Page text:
Labyrinth

Once again I find myself at the ARC retreat center, with a comfortable pen, a familiar chair, a well-worn journal, and a spectacular vantage point. Here I give myself permission to just be me, allowing myself time to simply sit and breathe, to let the accumulated layers of worry and exhaustion and stress drop away one by one by one. This place reminds me to let my body relax, convinces my mind to step out of its self-imposed hamster wheel, and frees my spirit to float ever-so-gently to the surface.

Last night I dreamed that a woman I didn’t know told me she needed some space–that she needed to break up with me. I was slightly anxious, but even more confused. Had I been married to this woman? And if so, why didn’t I recognize her? I looked around the house to see where she’d been a part of my life, and there was no evidence of her anywhere—she’d never lived at my home, so how could I have been married to her?

Obviously, this woman represents an important part of me, one that’s been underfed and unattended to. She’s my soul, saying to my ego (who thinks SHE’s all there is of me): “I need to separate from you and be my own person.” I’m sad to realize there hasn’t been room for her at home. She’s the one who has brought me to the ARC. She’s the one who urges me to take a nap.

After napping, I decide to walk the labyrinth. For this short journey, I bring along a glass of water and a piece of chocolate cake. I enter the labyrinth with the intention of letting go, of leaving behind everything that isn’t useful anymore, of unloading old habits and messages, as well as other people’s baggage that I seem to carry, whether they’ve asked me to or not. As I wind my way inward, I notice a small feather, and nearly stoop to pick it up. I catch myself just in time—I don’t need to add to my load.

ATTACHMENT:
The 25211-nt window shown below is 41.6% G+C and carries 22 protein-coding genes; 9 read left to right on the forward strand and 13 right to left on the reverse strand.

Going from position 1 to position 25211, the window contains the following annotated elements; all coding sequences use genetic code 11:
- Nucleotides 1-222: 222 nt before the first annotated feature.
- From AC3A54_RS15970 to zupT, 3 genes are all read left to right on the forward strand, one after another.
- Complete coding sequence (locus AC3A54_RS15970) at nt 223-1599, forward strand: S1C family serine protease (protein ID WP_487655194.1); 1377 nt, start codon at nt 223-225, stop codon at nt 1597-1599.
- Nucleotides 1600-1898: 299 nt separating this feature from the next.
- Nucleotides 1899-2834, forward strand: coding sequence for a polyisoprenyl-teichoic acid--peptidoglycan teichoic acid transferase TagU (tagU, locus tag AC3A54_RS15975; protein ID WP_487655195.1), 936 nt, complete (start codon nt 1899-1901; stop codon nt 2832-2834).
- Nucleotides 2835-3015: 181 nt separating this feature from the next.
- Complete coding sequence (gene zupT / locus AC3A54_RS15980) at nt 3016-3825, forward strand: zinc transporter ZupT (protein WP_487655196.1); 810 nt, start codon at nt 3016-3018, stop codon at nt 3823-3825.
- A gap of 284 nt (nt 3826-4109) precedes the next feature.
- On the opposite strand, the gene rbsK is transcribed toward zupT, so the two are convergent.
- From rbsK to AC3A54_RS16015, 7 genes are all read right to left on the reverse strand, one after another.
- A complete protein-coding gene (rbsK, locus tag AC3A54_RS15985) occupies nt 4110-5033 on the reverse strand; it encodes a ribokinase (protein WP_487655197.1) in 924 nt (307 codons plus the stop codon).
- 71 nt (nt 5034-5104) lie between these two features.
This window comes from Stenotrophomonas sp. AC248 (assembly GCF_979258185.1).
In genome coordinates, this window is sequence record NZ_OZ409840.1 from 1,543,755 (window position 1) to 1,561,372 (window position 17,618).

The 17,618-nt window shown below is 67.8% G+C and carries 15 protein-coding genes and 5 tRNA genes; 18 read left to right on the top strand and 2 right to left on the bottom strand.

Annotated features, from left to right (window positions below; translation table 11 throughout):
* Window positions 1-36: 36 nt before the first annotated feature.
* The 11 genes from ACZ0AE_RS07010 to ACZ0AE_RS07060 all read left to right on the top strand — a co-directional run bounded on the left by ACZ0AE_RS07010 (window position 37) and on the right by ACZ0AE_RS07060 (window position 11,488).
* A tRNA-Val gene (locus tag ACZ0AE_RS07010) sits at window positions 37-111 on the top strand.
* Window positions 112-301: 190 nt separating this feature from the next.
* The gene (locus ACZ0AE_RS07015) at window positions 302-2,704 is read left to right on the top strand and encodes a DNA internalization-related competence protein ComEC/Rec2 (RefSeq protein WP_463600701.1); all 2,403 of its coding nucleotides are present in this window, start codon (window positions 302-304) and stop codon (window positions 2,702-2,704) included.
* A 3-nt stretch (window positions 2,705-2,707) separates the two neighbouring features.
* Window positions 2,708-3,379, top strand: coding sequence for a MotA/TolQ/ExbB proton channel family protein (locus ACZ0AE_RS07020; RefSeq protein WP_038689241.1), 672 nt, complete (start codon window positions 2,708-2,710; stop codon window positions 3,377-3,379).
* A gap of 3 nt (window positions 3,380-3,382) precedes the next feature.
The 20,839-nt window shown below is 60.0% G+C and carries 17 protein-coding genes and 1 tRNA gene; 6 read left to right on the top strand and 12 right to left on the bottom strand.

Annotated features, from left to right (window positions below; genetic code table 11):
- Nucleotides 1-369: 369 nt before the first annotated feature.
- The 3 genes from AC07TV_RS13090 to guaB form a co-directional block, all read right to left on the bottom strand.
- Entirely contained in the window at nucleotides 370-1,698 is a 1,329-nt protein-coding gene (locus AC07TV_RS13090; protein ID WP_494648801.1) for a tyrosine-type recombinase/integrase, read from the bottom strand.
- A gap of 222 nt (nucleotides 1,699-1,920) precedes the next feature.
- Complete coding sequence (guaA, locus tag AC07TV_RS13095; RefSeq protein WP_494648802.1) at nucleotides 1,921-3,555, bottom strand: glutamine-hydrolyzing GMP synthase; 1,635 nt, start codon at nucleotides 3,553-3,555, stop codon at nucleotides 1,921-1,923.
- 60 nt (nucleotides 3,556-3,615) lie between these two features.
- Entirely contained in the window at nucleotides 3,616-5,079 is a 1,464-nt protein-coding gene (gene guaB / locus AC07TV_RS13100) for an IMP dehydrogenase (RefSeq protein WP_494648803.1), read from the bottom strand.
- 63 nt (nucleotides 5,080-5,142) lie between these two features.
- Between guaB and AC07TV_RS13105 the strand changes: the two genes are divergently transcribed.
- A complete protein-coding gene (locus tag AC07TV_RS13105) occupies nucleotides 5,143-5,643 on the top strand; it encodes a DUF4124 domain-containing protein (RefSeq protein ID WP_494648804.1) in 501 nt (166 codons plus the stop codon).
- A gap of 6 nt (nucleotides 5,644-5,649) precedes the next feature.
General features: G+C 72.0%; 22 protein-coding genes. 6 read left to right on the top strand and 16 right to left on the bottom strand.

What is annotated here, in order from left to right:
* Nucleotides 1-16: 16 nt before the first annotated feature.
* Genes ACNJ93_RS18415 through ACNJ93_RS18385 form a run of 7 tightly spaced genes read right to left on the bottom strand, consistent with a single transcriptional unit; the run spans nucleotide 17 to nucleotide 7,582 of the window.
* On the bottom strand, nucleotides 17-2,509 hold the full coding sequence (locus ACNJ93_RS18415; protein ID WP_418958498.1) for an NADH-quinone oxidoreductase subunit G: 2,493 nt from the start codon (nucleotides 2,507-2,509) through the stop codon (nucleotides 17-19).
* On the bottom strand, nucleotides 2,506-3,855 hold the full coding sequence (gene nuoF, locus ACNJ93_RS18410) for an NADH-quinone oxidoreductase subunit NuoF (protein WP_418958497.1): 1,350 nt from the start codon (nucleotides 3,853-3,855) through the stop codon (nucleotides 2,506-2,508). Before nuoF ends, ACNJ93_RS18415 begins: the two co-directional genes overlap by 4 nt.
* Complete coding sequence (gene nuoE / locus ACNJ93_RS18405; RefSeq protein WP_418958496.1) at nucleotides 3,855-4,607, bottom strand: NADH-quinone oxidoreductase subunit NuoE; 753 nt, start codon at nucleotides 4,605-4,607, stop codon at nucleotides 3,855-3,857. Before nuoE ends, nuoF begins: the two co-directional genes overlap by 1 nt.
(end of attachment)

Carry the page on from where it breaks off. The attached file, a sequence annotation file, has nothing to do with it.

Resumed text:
I reach the center, stand still for several moments, and visualize myself removing a heavy backpack and laying it to rest at my feet. My, that was heavier than I realized. I sit cross-legged, rest awhile, and eat my sumptuous repast. I am reminded of Elijah under the broom tree, ministered to by ravens and angels. I breathe deeply, taking in the crisp fall air, and imagine sending my roots down deep, far to the center of the earth, down to the world’s well of deepest wisdom. “Is there anything else I need to let go of?” I ask. I wait. The still, small voice answers: “Self-doubt.” Again I ask, “What do I need to take with me on this journey?” There is a long silence, and I finally get it. This part of the journey is about letting go, not about taking on more.

A song runs through my head. It starts faintly, and I recognize it from “Pinocchio”: “I’ve got no strings to hold me down, to make me fret, or make me frown. I’ve got no strings, so now I’m free. I’ve got no strings on me.” I laugh and resume my journey.

I wind my way slowly out of the labyrinth. Again I see the small feather I had noticed on my way in. This time I choose to take it with me. I have room for it now. It’s a lot lighter than the heavy burden I left behind, a reminder of the weightlessness of letting go. As I approach the gateway at the end of the labyrinth, I take my shoes off. I tread more lightly now, aware that, back in the “real” world, in my everyday life, I’m treading on holy ground.

Walking back up the hill toward the retreat center, enjoying the feel of the rough ground and crunching leaves beneath my stockinged feet, I receive the answer to the question I asked earlier, “What do I need to take with me on this journey?” The question that was previously met with silence. “You already have everything you need for this journey.” You just have to remember to stop picking up things that aren’t yours to carry, and to make use of that most important instrument of all—your own inner compass.”

Blessedly, I’m no longer afraid of dying, but I am afraid of never having lived, so I direct my compass to take me home, back to my heart’s desire, where my long-lost soul has a fire burning in the hearth, and a kettle on the stove. She is watching for me from the window so she can be the first one to greet me and welcome me home.

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